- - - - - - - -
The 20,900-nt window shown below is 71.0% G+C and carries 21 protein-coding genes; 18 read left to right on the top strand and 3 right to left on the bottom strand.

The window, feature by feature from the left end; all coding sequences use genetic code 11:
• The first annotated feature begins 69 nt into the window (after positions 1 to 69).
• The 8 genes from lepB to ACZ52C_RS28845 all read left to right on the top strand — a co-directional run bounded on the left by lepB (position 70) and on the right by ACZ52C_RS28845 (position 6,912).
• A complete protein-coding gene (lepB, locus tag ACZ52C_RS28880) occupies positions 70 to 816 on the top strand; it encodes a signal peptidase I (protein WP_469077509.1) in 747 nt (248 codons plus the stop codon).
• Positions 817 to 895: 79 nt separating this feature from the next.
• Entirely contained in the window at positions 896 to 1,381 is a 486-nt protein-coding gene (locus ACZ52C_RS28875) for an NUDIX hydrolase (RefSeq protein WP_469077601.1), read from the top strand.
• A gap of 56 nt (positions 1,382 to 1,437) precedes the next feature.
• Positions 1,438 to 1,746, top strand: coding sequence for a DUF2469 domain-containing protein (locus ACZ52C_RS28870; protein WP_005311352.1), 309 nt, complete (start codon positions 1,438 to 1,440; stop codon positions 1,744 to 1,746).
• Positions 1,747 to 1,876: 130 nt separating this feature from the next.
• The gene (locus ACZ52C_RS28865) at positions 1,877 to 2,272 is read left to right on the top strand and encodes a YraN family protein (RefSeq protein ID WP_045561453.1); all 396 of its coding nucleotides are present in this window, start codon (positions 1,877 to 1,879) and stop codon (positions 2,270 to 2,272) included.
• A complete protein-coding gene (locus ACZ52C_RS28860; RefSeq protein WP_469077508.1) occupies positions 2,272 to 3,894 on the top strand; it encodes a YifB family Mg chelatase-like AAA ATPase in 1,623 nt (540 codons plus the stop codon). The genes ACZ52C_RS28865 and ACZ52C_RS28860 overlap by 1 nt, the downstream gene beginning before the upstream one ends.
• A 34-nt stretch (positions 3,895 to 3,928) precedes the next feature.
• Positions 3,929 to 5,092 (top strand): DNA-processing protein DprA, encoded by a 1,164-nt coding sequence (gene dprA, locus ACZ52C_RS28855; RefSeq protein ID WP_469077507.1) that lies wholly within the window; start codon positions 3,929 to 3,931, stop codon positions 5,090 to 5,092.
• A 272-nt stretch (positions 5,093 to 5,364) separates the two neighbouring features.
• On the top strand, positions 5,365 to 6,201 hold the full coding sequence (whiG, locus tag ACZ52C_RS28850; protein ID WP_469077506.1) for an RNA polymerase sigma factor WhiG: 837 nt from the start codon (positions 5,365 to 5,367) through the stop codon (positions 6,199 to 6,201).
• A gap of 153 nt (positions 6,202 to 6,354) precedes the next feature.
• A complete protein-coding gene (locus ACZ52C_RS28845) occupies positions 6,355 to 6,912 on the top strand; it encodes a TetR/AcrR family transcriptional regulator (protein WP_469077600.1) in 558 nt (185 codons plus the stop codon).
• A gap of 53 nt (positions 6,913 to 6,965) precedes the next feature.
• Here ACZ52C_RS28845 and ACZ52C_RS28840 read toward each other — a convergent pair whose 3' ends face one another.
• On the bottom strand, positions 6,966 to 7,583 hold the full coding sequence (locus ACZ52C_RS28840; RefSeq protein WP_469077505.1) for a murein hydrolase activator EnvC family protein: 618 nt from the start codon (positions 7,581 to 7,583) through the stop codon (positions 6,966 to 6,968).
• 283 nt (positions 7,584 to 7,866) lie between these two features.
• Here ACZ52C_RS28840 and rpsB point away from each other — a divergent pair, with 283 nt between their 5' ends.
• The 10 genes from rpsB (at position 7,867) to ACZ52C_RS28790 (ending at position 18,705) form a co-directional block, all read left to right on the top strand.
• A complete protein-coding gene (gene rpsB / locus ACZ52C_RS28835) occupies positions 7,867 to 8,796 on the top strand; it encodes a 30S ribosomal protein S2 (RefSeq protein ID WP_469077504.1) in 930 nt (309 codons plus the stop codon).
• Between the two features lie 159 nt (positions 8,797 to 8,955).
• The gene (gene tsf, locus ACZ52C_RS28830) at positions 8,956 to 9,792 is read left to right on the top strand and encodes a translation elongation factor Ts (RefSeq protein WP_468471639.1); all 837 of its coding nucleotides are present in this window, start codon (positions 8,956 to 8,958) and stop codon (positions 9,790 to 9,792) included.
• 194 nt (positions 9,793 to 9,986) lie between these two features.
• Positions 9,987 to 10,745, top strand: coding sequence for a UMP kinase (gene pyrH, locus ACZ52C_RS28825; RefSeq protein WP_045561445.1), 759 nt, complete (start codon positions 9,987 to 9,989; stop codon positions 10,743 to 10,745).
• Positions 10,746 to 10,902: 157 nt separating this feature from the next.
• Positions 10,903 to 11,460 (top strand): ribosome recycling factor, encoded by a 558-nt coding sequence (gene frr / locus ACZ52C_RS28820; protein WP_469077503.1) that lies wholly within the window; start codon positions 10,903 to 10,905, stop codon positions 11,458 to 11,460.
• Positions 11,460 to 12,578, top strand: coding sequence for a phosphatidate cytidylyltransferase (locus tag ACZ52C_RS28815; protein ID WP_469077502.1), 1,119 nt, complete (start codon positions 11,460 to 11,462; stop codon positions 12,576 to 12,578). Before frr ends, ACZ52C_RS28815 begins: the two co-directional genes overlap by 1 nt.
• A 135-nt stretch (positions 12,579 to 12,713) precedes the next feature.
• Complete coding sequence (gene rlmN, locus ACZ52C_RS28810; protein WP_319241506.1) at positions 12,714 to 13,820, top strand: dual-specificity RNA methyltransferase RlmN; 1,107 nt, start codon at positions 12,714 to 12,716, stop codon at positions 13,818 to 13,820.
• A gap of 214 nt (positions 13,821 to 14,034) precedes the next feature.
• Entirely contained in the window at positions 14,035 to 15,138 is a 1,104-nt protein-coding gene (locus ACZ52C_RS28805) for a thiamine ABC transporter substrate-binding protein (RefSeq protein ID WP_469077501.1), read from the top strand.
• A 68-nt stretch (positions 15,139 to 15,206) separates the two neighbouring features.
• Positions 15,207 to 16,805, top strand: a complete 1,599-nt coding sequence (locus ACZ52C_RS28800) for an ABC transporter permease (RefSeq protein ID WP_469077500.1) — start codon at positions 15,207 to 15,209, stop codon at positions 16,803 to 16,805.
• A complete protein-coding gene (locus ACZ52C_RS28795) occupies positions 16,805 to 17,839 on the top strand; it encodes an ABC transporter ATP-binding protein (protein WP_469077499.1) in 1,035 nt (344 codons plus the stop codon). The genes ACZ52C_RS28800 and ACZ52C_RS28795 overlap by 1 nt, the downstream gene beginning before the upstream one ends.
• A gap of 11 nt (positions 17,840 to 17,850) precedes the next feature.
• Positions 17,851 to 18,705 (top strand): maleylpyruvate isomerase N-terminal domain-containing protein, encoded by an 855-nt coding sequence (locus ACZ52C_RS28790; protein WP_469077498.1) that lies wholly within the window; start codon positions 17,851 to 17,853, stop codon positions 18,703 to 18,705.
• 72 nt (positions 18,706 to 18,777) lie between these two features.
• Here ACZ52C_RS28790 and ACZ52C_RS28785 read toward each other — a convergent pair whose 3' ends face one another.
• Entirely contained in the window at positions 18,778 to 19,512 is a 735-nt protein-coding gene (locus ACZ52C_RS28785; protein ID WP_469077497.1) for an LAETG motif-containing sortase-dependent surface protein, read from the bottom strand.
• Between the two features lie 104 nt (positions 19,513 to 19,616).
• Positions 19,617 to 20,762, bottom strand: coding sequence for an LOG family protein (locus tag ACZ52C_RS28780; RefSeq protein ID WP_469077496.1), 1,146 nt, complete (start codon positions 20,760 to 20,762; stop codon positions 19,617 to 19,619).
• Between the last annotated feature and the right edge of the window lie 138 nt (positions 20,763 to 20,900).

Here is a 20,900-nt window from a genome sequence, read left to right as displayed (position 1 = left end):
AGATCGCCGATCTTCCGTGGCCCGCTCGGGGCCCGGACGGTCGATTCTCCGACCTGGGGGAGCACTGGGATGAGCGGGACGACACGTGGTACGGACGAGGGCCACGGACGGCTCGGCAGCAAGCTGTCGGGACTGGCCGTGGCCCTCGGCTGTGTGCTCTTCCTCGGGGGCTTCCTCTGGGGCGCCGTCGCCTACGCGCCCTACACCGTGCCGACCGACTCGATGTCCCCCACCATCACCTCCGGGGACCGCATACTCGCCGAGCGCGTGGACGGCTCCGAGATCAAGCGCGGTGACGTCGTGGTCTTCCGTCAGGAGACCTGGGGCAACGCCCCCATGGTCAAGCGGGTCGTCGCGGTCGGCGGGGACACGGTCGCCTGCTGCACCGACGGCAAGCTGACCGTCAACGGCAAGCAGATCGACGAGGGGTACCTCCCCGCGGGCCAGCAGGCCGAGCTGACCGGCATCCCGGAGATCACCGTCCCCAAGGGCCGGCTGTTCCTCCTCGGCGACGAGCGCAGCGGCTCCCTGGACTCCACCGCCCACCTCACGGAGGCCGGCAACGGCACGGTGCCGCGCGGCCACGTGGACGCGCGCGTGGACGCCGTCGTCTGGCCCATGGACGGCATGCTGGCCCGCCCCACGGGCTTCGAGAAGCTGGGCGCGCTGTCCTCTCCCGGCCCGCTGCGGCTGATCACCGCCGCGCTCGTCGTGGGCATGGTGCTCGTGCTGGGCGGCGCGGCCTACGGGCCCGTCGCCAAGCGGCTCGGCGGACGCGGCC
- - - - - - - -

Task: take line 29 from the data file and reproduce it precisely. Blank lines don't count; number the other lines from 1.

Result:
• Positions 9,987 to 10,745, top strand: coding sequence for a UMP kinase (gene pyrH, locus ACZ52C_RS28825; RefSeq protein WP_045561445.1), 759 nt, complete (start codon positions 9,987 to 9,989; stop codon positions 10,743 to 10,745).